OpinionMiddle East

The climate crisis is an opportunity to bring the Middle East together

The key to achieving our global sustainability goals is collaboration.

Israeli President Isaac Herzog meets with his Emirati counterpart Sheikh Mohamed bin Zayed Al Nahyan in Abu Dhabi, Dec. 5, 2022. Credit: Amos Ben Gershom/GPO.
Israeli President Isaac Herzog meets with his Emirati counterpart Sheikh Mohamed bin Zayed Al Nahyan in Abu Dhabi, Dec. 5, 2022. Credit: Amos Ben Gershom/GPO.
Ambassador Amir Hayek
Ambassador Amir Hayek is Israel’s ambassador to the United Arab Emirates.

Over the past decade, Israel has become a leader in the climate tech space, with a booming ecosystem of start-ups, investors and support organizations dedicated to building innovative solutions to the world’s most pressing challenges. While we have built many of the most cutting-edge technologies that help address global and regional challenges in this sphere, our country is small, and to make the most impact, we are working closely with our regional partners to develop regional plans to address these issues. With our technology and the size of the wider region, we are poised to have that impact together.

Despite the heinous attacks by Hamas on Oct. 7 that claimed the lives of 1,200 Israelis and saw more than 240 civilians taken hostage, forcing a war upon us, we feel it is important to participate in COP28—the 2023 U.N. Climate Change Conference—because we are committed to achieving our goals at this international event. We are on the front lines of climate innovation and bring with us experience in areas such as water, agriculture, alternative proteins and food security, renewable energies, and nature-based solutions that can be applied regionally and globally and help us reach our common climate goals.

Environmental challenges are becoming a priority for countries in the Middle East and are increasing cross-border cooperation—including between Israel and its Arab and Muslim neighbors. Such cooperation assists in tackling climate change both regionally and globally. It also fosters regional stability, maintains and expands circles of peace and normalization, and increases prosperity and economic development.

Various Israeli ministries are involved in these efforts. They have identified a range of opportunities for enhanced regional cooperation, as well as a broad set of challenges that need to be overcome. These are being explored and tackled by the Israeli Climate Forum, established in 2021 by President Isaac Herzog as part of his vision of a “Renewable Middle East.”

To create a larger impact, the MENA countries must work together towards our collective regional climate goals. An alliance between Israel, Saudi Arabia, Egypt, the GCC countries, Jordan and Morocco, with the support of the United States, creates an opportunity for us to work on climate issues that threaten the entire region.

The Middle East and North Africa (MENA) region is considered a climate “hot spot,” based on models that predict a rise of 20% in average global temperatures and increasing numbers of extreme weather events, as well as shrinking water sources, wildfires, rising sea levels, desertification and sandstorms. Therefore, a successful transition in global energy requires that the MENA countries scale back the production of fossil fuels and develop their own renewable and clean sources of energy.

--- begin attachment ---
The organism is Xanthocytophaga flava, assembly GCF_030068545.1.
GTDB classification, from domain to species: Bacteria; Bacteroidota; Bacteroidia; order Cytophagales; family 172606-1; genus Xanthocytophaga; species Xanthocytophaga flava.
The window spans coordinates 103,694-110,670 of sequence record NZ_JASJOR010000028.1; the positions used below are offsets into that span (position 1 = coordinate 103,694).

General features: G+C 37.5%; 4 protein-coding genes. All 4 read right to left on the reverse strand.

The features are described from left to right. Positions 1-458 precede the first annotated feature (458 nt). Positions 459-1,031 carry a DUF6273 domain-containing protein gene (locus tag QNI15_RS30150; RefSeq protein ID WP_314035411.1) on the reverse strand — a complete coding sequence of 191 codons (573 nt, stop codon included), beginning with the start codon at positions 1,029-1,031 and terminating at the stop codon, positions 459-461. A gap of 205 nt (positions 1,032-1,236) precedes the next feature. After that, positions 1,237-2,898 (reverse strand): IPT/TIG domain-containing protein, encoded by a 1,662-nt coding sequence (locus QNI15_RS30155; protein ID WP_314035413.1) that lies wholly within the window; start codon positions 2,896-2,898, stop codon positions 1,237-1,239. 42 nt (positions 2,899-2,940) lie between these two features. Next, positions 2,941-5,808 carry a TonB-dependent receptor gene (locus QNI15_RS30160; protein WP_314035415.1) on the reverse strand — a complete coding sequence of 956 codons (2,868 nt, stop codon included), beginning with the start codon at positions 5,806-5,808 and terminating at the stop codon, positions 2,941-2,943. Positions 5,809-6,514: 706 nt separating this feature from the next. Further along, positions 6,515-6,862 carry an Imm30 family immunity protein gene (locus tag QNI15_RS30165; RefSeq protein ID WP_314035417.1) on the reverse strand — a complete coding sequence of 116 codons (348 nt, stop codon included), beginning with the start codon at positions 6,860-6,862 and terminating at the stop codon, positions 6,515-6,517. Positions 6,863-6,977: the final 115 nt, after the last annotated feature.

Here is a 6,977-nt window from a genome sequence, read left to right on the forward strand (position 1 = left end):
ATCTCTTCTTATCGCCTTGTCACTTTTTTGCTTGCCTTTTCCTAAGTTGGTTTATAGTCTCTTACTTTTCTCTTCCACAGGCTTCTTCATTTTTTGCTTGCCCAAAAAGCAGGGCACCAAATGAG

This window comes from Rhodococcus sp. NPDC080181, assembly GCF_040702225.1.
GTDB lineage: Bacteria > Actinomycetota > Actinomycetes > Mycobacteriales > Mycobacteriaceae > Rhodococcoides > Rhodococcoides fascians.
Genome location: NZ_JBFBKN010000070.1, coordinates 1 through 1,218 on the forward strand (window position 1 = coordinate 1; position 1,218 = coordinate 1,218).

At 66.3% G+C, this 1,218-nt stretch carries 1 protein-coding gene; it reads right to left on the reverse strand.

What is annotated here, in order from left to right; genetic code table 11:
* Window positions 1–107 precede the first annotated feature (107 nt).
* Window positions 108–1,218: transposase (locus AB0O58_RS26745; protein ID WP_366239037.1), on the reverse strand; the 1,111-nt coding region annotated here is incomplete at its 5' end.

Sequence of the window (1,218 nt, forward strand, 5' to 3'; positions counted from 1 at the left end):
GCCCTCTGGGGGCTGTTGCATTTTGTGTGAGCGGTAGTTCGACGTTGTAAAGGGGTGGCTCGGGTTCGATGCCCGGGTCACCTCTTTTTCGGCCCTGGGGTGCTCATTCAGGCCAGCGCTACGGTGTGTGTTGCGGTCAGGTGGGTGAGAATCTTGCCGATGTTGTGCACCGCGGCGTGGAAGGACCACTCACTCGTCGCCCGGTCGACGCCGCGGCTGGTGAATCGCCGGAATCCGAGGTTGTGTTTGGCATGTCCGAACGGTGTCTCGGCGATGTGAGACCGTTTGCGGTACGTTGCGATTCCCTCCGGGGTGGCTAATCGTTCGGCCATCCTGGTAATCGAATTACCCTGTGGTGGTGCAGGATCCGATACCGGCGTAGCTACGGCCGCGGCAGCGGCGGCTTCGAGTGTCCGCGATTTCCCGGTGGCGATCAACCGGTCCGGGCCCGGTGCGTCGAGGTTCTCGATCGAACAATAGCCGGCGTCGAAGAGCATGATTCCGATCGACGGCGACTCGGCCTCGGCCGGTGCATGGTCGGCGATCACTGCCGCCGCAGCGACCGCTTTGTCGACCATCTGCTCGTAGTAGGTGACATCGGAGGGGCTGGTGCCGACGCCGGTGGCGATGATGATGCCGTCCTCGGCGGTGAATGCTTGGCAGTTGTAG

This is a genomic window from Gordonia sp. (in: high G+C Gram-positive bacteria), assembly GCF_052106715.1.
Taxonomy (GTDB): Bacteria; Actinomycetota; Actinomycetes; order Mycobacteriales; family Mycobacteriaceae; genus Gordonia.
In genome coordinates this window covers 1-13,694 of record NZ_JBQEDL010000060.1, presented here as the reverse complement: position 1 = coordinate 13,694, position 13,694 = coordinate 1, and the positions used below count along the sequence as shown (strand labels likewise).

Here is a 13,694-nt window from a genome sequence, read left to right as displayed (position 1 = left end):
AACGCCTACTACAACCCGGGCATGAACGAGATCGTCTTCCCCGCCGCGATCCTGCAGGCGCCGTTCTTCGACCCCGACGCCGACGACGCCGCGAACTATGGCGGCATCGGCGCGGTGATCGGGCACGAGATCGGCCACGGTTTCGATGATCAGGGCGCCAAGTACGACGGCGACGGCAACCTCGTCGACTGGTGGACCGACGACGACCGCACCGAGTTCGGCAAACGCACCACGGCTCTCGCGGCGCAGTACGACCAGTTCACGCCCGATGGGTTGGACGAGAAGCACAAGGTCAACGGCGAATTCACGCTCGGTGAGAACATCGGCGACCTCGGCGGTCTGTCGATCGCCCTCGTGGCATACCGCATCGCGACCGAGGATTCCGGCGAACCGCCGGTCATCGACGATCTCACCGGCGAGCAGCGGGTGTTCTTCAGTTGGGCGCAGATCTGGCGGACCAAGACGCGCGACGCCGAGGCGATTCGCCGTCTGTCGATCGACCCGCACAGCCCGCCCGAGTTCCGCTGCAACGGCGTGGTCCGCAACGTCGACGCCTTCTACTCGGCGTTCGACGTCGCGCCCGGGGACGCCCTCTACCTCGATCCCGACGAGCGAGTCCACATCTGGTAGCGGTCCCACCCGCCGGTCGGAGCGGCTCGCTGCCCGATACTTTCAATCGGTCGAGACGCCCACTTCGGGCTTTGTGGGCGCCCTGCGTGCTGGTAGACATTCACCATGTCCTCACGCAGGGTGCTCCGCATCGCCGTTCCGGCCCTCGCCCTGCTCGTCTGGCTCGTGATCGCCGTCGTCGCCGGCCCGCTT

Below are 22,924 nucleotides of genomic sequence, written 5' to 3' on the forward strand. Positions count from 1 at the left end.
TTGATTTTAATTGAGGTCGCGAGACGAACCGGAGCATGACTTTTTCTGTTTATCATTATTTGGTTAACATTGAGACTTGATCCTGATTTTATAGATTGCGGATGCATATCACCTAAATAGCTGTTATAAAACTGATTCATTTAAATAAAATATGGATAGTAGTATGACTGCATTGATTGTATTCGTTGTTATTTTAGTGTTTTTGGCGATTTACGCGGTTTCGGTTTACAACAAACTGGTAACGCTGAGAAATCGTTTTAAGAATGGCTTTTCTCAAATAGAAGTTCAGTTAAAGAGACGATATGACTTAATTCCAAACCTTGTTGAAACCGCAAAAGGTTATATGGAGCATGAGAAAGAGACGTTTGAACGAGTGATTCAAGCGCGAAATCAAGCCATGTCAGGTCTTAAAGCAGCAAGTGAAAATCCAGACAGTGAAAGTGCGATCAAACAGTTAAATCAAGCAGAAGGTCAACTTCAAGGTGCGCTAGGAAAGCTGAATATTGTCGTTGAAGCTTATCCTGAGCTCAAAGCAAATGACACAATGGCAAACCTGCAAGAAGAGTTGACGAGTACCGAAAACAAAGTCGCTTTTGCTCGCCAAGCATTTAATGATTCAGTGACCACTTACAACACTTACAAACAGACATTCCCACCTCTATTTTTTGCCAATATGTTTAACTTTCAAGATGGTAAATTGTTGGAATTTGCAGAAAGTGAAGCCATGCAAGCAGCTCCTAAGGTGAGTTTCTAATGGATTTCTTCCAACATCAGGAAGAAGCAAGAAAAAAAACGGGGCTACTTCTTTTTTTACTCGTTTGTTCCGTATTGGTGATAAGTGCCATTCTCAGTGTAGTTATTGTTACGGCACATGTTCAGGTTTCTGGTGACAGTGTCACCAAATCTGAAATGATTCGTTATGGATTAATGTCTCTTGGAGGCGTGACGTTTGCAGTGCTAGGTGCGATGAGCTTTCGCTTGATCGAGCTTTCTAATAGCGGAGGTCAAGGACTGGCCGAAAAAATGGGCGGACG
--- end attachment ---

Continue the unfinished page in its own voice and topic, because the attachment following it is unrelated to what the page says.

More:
We are seeing many countries in our region adapt to changing energy trends. The United Arab Emirates unveiled the UAE Net Zero Strategic Initiative, which conducted a comprehensive study, evaluation and proposal of national climate pathways to attain net zero emissions by 2050. With the endorsement of the plan by the UAE cabinet, it unveiled this month a range of enablers and initiatives that will expedite its path to becoming a climate-neutral country.

The Saudi Green Initiative aims to reduce the use of fossil fuels and move to 50% clean energy. Bahrain’s Vision 2030 outlines measures to protect the natural environment, reduce carbon emissions, minimize pollution and promote sustainable energy. The National Energy Efficiency Action Plan (NEEAP) and National Renewable Energy Action Plan (NREAP) set 2025 targets of 6% and 5%, respectively, for national energy efficiency and national renewable energy, with the NREAP target increasing to 10% by 2035.

The key to achieving our global sustainability goals is collaboration. Due to the Abraham Accords and the growing relationships between Israel and our Arab neighbors, this is the time for us to work together to achieve our regional climate action goals together. The climate crisis presents an opportunity to establish such collaborations, and they must be included in any economic, scientific, environmental and business plan.

Given the fact that Israel is a highly technologically advanced country but geographically small, with a small domestic economy, this international cooperation is particularly important to us. The United Arab Emirates has played a pivotal role in moving the region’s sustainability goals forward and has been a wonderful partner for us. The UAE’s leadership in coordinating regional climate action and cooperation is something we are excited to be part of.

I extend my best wishes to H.H. Mohammed bin Zayed and the people of the UAE for hosting this prestigious event, which I have no doubt will be a great success. Thank you for being wonderful partners as we work together on climate action initiatives to benefit our countries and the region in general.

The opinions and facts presented in this article are those of the author, and neither JNS nor its partners assume any responsibility for them.
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